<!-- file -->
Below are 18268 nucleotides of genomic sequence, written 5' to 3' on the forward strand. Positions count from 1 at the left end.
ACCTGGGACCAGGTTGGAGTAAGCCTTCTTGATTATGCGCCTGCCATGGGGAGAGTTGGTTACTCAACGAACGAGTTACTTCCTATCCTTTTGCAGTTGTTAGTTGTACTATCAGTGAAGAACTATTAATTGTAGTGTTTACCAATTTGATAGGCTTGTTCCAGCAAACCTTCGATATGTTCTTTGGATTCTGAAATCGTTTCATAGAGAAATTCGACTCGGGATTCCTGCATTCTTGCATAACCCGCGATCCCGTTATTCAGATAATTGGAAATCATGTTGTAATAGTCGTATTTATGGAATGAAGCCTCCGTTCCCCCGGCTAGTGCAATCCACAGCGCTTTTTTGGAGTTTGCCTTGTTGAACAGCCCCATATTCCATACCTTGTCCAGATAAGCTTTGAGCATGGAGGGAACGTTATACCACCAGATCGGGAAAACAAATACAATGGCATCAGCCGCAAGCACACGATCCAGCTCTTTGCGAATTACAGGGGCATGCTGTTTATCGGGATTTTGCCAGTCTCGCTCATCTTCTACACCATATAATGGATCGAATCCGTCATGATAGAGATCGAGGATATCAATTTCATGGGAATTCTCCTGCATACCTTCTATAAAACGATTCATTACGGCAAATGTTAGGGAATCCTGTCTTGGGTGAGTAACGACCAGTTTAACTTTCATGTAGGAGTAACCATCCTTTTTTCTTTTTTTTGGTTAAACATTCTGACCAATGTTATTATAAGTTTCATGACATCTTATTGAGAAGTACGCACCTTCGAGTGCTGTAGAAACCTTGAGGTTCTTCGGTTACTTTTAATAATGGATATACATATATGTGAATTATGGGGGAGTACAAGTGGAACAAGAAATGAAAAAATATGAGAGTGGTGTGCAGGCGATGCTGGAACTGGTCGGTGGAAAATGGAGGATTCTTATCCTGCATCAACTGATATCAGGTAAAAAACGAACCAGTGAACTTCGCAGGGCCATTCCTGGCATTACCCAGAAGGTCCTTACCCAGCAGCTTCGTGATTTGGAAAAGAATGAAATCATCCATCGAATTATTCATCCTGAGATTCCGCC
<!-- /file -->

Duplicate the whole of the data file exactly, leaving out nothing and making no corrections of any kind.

Below are 18268 nucleotides of genomic sequence, written 5' to 3' on the forward strand. Positions count from 1 at the left end.
ACCTGGGACCAGGTTGGAGTAAGCCTTCTTGATTATGCGCCTGCCATGGGGAGAGTTGGTTACTCAACGAACGAGTTACTTCCTATCCTTTTGCAGTTGTTAGTTGTACTATCAGTGAAGAACTATTAATTGTAGTGTTTACCAATTTGATAGGCTTGTTCCAGCAAACCTTCGATATGTTCTTTGGATTCTGAAATCGTTTCATAGAGAAATTCGACTCGGGATTCCTGCATTCTTGCATAACCCGCGATCCCGTTATTCAGATAATTGGAAATCATGTTGTAATAGTCGTATTTATGGAATGAAGCCTCCGTTCCCCCGGCTAGTGCAATCCACAGCGCTTTTTTGGAGTTTGCCTTGTTGAACAGCCCCATATTCCATACCTTGTCCAGATAAGCTTTGAGCATGGAGGGAACGTTATACCACCAGATCGGGAAAACAAATACAATGGCATCAGCCGCAAGCACACGATCCAGCTCTTTGCGAATTACAGGGGCATGCTGTTTATCGGGATTTTGCCAGTCTCGCTCATCTTCTACACCATATAATGGATCGAATCCGTCATGATAGAGATCGAGGATATCAATTTCATGGGAATTCTCCTGCATACCTTCTATAAAACGATTCATTACGGCAAATGTTAGGGAATCCTGTCTTGGGTGAGTAACGACCAGTTTAACTTTCATGTAGGAGTAACCATCCTTTTTTCTTTTTTTTGGTTAAACATTCTGACCAATGTTATTATAAGTTTCATGACATCTTATTGAGAAGTACGCACCTTCGAGTGCTGTAGAAACCTTGAGGTTCTTCGGTTACTTTTAATAATGGATATACATATATGTGAATTATGGGGGAGTACAAGTGGAACAAGAAATGAAAAAATATGAGAGTGGTGTGCAGGCGATGCTGGAACTGGTCGGTGGAAAATGGAGGATTCTTATCCTGCATCAACTGATATCAGGTAAAAAACGAACCAGTGAACTTCGCAGGGCCATTCCTGGCATTACCCAGAAGGTCCTTACCCAGCAGCTTCGTGATTTGGAAAAGAATGAAATCATCCATCGAATTATTCATCCTGAGATTCCGCC